driver using a wheelchair to enter a van IN his wheelchair, and then drive from
that seat, I had finally found my niche in life. My work was so well received,
I was invited to apply for a brand new job opening at Woodrow Wilson, their
Adaptive Equipment SPECIALIST! So I jumped at the chance to use my skills to
design aids for people with disabilities and the rest, as they say, is history.
As for people who have been the most influential in my career, I would have to
first give credit to the man who actually hired me. That was Dr. Steven Reger,
Colin McLaurin's colleague, who had been consulting with WWRC's OTs on a weekly
basis, to identify helpful AT, or as they called it back then, Adaptive
Equipment. When Dr. Reger saw the quality of my design work and skills on
the vans, I was advised that WWRC was in the process of hiring someone to
manage these services, and develop these custom devices. The next thing I knew,
I was the state's first (and only) Adaptive Equipment Specialist! But it was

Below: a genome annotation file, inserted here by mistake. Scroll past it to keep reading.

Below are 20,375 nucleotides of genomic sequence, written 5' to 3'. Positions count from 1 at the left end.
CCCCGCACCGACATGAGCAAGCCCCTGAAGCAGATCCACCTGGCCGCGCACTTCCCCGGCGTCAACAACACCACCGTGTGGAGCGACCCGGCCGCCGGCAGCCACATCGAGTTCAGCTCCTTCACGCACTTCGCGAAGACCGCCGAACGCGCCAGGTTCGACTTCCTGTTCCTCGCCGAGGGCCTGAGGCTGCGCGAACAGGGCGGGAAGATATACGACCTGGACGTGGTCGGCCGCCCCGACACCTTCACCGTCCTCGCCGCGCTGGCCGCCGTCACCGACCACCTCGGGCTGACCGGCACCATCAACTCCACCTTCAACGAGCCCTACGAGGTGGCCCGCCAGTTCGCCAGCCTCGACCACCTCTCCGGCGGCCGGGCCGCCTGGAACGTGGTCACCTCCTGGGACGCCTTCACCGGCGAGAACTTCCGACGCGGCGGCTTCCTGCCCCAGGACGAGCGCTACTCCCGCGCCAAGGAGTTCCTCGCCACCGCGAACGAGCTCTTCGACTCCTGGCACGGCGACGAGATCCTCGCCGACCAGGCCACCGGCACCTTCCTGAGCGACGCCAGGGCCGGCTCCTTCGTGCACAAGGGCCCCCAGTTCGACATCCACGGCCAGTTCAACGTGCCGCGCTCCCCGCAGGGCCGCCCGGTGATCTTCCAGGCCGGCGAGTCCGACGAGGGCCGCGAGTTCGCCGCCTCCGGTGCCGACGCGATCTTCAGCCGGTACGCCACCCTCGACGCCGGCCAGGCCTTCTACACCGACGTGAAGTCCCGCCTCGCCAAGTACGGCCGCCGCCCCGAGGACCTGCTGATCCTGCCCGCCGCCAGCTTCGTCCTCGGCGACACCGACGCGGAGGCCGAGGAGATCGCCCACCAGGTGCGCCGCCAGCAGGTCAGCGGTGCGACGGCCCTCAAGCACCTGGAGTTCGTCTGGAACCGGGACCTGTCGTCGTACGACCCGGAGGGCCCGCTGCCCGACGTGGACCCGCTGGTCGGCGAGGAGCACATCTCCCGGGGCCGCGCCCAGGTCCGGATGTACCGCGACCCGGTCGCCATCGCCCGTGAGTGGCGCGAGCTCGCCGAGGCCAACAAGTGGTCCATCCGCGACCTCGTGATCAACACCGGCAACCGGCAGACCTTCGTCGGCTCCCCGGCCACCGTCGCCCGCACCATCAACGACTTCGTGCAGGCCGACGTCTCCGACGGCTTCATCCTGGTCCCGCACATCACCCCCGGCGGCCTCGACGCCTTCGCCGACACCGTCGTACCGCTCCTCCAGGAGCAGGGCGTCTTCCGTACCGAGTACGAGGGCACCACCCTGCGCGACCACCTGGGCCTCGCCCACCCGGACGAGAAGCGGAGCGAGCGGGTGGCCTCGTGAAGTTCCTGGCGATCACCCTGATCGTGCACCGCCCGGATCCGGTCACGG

Steve Reger who made me feel important and the very first to welcome my
involvement in this infant field of rehab engineering. As one of the very few
practitioners in the field, who did not possess a degree in an engineering
discipline, I must admit to feeling a bit out of my league at first. I remember
sitting through many RESNA presentations where I wondered just what the heck
they were talking about! But it was people like Sam McFarland, Kali Mallik,
Dave Harden, Doug Hobson, John Leslie, Dudley Childress, Jerry Weisman, and
many others, who came to recognize that MY contributions, albeit usually
simplistic and pragmatically designed, were changing the lives of the clients
for whom they were developed. I guess I was viewed more as a remarkable talent,
more like a "McGuyver" than an engineer, but my work WAS welcomed and
My memorable successes and
greatest contributions to the field
Successes? How does one go about quantifying
successes? I always felt if I could help a client achieve something, that had